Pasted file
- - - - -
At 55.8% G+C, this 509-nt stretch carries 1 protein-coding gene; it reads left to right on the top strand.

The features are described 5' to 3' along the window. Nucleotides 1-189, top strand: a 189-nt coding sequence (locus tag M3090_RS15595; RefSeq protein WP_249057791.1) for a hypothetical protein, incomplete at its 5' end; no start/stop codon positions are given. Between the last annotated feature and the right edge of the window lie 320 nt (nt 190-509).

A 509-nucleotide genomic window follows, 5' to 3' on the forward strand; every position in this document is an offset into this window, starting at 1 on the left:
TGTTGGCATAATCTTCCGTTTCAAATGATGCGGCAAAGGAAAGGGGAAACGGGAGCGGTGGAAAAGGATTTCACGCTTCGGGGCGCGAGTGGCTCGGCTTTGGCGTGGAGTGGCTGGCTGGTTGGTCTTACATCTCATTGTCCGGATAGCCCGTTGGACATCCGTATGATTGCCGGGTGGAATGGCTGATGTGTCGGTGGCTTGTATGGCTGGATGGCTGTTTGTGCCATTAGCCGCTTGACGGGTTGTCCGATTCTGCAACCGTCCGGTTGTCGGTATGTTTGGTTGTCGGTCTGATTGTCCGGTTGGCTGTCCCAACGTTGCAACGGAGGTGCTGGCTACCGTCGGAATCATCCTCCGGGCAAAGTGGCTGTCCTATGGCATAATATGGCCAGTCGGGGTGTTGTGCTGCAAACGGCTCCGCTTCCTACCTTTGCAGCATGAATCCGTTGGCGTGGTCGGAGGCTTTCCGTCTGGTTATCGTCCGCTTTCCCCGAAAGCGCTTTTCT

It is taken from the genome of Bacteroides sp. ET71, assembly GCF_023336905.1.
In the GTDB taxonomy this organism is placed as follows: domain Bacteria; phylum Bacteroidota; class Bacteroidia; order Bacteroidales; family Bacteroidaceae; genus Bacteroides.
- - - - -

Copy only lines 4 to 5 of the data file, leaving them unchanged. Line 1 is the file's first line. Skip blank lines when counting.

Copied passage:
TGTTGGCATAATCTTCCGTTTCAAATGATGCGGCAAAGGAAAGGGGAAACGGGAGCGGTGGAAAAGGATTTCACGCTTCGGGGCGCGAGTGGCTCGGCTTTGGCGTGGAGTGGCTGGCTGGTTGGTCTTACATCTCATTGTCCGGATAGCCCGTTGGACATCCGTATGATTGCCGGGTGGAATGGCTGATGTGTCGGTGGCTTGTATGGCTGGATGGCTGTTTGTGCCATTAGCCGCTTGACGGGTTGTCCGATTCTGCAACCGTCCGGTTGTCGGTATGTTTGGTTGTCGGTCTGATTGTCCGGTTGGCTGTCCCAACGTTGCAACGGAGGTGCTGGCTACCGTCGGAATCATCCTCCGGGCAAAGTGGCTGTCCTATGGCATAATATGGCCAGTCGGGGTGTTGTGCTGCAAACGGCTCCGCTTCCTACCTTTGCAGCATGAATCCGTTGGCGTGGTCGGAGGCTTTCCGTCTGGTTATCGTCCGCTTTCCCCGAAAGCGCTTTTCT

It is taken from the genome of Bacteroides sp. ET71, assembly GCF_023336905.1.